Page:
Sunday, October 24, 2010

Fame and Fortuna: A Page-a-Day

I'm in the midst of editing El Paso Trail for the Text Novel Contest and editing Ghost Writer for my CWC Mentor; I have three newsletters to produce and other contract work coming in. So, how do I spend my day off? Planning for NaNoWriMo and trying out One Page Per Day.

This November, I'm going to write the sequel to El Paso Trail, a mystery/romance set in the old west. The working title is Fortuna and it will start something like this...



Fortuna Chapter 1

The stage coach jolted to a stop, brought up short by the hastily reined in horses. A horrible wet sound cut through the panting of the horses, swearing of the outrider and the general hubbub of spectators.

"Damn and blast!" said the driver. "It's too late!"

The outrider jumped down and ran around to the door of the coach, opened it, and pulled down the steps. A gloved hand appeared, followed by neatly turned ankle clad in a short jean boot the exact colour of the chocolate brown trim on her perfectly tailored rose pink travelling suit.

The young ladies in the assembled crowd sighed with awe even as the young men gave a collective gasp of appreciation for the beauty of the young woman.

This couldn't be the new teacher.

An older woman stepped down. Her mature beauty and similar attire, in dove grey and black, suggested that she was the young woman's mother. They were probably traveling through to California.

A bucket appeared at the door of the coach next. The outrider took it and handed it off to an unwary bystander.

A clean and polished, but worn leather boot poked out followed by an ungloved hand that the outrider took firmly. The owner of hand and foot was a pleasant looking woman who might even be quite pretty when she wasn't pale and shaky, She gave the outrider a wan smile as he released her hand, then smoothed out the creases in her buff skirt and straightened the cuffs of her bottle green jacket. Where the other women had reticules that matched the trim on their suits, she had a worn leather courier bag.

This must be the new teacher.

The crowd waited expectantly for two young children to descend from the coach, for the teacher was a widow with two daughters.

Mr Chet Winters, was not misled. His discerning eye saw that the less fashionable lady's clothes were of equal quality and tailoring to the other ladies. He went directly to the older woman and offered his hand.

"Mrs Reardon, I presume?"

The matron inclined her head in a regal nod.

"You would be Mr Winters, the banker and head of the school board," she said, proving that she too was able to put the clues together.

"Indeed, ma'am. And these are your lovely daughters Morgan and Caitlin - a little older than we expected. Nonetheless, on behalf of the Town and School Board of Fortuna, welcome."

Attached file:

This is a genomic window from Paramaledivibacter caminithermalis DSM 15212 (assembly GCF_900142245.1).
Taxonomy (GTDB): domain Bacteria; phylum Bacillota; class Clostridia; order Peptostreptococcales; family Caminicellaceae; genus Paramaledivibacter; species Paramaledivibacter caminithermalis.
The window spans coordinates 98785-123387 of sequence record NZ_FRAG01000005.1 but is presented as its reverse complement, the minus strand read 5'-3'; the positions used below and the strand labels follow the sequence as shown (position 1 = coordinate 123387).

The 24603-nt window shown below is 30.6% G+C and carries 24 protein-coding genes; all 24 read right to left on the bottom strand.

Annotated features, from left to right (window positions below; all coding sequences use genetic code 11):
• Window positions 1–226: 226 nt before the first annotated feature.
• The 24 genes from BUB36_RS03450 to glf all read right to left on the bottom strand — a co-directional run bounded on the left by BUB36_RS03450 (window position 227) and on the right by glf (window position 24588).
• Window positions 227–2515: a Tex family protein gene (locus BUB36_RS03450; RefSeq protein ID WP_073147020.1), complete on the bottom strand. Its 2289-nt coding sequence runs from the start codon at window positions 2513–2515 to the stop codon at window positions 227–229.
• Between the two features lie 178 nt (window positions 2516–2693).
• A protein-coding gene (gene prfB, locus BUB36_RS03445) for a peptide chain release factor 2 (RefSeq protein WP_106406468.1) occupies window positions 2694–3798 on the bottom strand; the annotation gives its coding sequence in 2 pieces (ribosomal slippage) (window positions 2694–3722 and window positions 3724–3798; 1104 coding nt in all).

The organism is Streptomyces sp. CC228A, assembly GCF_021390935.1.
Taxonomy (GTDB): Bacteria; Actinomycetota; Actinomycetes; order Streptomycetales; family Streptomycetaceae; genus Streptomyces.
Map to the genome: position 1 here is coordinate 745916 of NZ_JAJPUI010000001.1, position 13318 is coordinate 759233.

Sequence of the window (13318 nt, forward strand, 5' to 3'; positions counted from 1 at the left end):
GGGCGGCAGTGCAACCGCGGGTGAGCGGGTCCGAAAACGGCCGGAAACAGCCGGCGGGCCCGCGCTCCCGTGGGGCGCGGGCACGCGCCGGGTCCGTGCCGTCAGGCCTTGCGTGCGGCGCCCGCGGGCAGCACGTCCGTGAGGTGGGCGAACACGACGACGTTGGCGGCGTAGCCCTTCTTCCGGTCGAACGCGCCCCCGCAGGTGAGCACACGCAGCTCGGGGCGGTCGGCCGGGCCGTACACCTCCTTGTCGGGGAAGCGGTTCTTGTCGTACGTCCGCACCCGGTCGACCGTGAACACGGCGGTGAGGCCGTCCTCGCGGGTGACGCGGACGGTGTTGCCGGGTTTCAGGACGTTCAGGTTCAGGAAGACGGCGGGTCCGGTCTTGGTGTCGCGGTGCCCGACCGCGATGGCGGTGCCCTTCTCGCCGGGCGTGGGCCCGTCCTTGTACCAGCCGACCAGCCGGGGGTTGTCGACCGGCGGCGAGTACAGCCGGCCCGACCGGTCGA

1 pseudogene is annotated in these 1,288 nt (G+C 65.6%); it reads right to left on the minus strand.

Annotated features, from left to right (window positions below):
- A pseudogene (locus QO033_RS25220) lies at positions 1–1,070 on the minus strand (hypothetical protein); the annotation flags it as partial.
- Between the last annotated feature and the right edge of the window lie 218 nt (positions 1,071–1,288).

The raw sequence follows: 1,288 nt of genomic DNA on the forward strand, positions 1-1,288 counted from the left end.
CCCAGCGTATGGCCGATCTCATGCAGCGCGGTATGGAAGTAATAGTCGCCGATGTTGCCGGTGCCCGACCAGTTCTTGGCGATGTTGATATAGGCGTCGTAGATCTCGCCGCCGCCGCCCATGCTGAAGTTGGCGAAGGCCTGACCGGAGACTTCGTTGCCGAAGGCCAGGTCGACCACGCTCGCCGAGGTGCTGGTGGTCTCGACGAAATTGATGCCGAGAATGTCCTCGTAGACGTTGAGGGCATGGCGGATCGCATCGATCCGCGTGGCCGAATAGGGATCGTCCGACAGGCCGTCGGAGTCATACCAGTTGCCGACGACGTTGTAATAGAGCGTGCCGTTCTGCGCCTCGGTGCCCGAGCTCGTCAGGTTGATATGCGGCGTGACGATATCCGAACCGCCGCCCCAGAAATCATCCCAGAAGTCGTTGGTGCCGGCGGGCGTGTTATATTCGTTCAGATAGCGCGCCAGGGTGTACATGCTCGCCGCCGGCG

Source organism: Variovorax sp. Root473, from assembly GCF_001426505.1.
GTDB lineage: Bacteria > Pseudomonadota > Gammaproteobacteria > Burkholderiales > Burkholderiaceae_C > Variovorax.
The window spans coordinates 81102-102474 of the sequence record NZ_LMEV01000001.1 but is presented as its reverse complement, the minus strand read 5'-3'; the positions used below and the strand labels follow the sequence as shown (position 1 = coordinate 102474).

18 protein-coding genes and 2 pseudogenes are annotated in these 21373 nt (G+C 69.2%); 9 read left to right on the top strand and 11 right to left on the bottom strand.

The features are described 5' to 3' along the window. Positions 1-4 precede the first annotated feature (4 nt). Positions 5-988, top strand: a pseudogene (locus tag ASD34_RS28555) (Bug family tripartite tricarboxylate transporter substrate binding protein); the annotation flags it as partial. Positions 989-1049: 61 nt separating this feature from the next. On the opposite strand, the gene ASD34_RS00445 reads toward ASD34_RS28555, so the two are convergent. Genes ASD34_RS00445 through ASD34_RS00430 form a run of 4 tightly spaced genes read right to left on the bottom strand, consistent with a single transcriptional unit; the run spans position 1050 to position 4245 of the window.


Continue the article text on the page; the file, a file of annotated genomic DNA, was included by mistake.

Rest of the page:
Marshal Hugh Birke watched the spectacle with amusement.

Almost a year ago he had been tricked into accepting the badge from Texas Ranger Jase Strachan. The former marshal, a dude named Strothers, had been murdered and the Ranger had acted as town marshal until the murder was solved.

Birke had been pulled into the situation because he made the mistake of standing up for the Ranger's young deputy, Marly Landers. As he suspected at the time, Marly was a girl, not a boy. Now she was Marly Strachan and, as far as he knew, she still had the Ranger's badge she had been awarded for her part in catching Strothers' killer.

The killer had escaped, but two of his cohorts had been captured. They hadn't been aware of the murder plan, but they conspired to assault Strachan and Landers. They had been given a year's parole, bonded by the best friend of the deceased, Mister Matt Egan. Now, one of those fellas, Jed McKinley, was his deputy. The other, Tom Tyson, was a thorn in his side.

Birke kept his eye on Tyson. For once his habitually sullen expression was gone. He was gazing with rapt attention at Miss Caitlin Reardon.Of course, a lot of the men were gazing with rapt attention at Miss Caitlin. A few of the older men were giving Mrs Reardon the eye. No one was paying much attention to the paler sister.

"Jed," Birke said, elbowing his deputy in the ribs, "go fetch a cup of water for Miss Reardon. She looks like she could use it. Better hurry."

He split his attention between Tyson and Miss Reardon, ready to step in if either gave him cause for intervention. If he hadn't needed to make sure Tyson didn't cause trouble as he had promised, Birke would have offered Miss Reardon his arm, maybe lead her to a seat in the shade and sit with her till her colour returned.

Instead, Jed rushed forward in time to catch her as she wavered. He took her elbow, led her to the bench outside the office and received her gratitude for the cool water.


(copyright Alison E. Bruce)







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